Migraine Treatment Getting Easier to Take
Both pills are designed to dissolve on top of the tongue rather than under it. The primary advantage of the new oral formulations, say researchers, is that they can be taken without water, which may be helpful for patients who have trouble swallowing pills without it, or for those whose migraines are accompanied by nausea and can't keep anything down.
But when it comes to how well these drugs work, the melt formulations are comparable to, but no better than, tablets.
"The benefit of the drug is in reducing pain. That does not mean pain-free -- it's ... very similar to Zomig tablets," says Allan Purdy, MD, professor of medicine at Dalhousie University and chief of neurology at Queen Elizabeth II Health Sciences Centre in Halifax, Nova Scotia.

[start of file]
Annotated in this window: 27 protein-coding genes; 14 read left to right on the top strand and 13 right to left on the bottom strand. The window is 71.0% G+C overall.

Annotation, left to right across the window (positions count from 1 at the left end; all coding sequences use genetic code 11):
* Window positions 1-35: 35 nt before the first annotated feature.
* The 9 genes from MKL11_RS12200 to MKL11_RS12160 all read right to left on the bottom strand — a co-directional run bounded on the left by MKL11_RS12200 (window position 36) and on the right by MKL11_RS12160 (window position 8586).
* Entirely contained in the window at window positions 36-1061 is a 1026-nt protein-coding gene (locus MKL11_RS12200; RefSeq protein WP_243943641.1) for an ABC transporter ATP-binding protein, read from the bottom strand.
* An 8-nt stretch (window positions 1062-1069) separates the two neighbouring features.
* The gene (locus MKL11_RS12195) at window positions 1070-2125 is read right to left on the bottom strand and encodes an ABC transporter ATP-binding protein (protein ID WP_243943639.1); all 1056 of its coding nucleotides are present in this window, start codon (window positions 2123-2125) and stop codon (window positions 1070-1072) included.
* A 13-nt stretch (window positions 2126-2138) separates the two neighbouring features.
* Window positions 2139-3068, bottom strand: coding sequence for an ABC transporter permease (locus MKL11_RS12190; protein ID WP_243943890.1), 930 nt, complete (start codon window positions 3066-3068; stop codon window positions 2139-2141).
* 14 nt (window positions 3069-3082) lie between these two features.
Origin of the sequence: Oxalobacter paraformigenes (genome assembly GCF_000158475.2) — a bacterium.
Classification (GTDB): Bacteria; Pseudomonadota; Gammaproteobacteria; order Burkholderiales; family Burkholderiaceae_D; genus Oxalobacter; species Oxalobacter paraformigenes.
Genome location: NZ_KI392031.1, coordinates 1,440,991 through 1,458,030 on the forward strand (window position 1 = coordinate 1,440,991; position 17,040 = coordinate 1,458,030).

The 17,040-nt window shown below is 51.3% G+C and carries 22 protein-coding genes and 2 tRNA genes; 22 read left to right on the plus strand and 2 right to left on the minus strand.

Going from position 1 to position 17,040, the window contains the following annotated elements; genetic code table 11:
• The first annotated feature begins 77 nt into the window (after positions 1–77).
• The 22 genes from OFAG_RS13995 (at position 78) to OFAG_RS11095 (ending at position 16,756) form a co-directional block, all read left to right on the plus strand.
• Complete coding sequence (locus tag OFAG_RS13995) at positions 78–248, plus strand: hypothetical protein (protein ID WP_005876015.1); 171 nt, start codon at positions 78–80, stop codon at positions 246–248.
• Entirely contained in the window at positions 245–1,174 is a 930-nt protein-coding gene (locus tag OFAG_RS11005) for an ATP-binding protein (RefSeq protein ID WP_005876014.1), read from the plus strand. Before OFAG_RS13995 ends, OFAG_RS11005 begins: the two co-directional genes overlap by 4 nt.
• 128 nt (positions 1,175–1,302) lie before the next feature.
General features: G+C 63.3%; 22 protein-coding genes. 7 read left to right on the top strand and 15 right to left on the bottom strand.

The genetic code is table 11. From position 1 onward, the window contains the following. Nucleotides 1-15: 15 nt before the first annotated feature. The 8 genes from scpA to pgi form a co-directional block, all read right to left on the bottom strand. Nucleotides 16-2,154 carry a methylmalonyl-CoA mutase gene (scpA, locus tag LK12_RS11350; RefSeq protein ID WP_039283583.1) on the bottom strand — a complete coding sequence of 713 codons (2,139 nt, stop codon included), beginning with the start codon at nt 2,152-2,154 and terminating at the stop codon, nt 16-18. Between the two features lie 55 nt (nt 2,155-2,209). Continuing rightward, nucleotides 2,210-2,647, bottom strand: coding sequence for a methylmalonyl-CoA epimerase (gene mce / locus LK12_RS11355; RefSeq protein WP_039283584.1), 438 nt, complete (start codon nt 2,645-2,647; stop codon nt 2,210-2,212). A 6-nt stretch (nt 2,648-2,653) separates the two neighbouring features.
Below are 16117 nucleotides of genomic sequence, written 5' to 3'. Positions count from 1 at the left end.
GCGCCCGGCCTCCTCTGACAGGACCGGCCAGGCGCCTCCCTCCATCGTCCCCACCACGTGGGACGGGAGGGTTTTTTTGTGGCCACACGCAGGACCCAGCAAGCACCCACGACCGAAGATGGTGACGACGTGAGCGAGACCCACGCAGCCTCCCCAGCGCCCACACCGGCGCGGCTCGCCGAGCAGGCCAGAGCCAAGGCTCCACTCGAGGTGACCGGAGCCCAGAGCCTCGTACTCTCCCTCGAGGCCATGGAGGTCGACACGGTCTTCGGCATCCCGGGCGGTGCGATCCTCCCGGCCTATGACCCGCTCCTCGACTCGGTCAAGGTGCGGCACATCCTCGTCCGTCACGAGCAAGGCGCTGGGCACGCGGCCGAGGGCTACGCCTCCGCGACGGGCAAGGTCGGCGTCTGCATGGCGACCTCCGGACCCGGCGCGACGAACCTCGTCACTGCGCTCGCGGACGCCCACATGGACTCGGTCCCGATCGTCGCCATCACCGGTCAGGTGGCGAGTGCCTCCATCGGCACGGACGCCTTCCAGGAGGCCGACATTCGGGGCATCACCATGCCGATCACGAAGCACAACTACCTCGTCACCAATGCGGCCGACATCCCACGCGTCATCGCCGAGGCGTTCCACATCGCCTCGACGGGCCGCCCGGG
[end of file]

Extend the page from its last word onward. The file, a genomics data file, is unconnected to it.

- Migraine sufferers have a hard time getting relief because the available medications can cause side effects, pills can be difficult to swallow because of nausea, and the drugs just don't work well for some people.
- One recent improvement is a new form of the drug Imitrex, now available as a nasal spray, which may be a good option for teenage migraine sufferers.
- Two other drugs, Maxalt MLT and Zomig (which is not yet available commercially), are now made in fast-dissolving, flavored versions and could be useful for those who have nausea and can't keep anything down.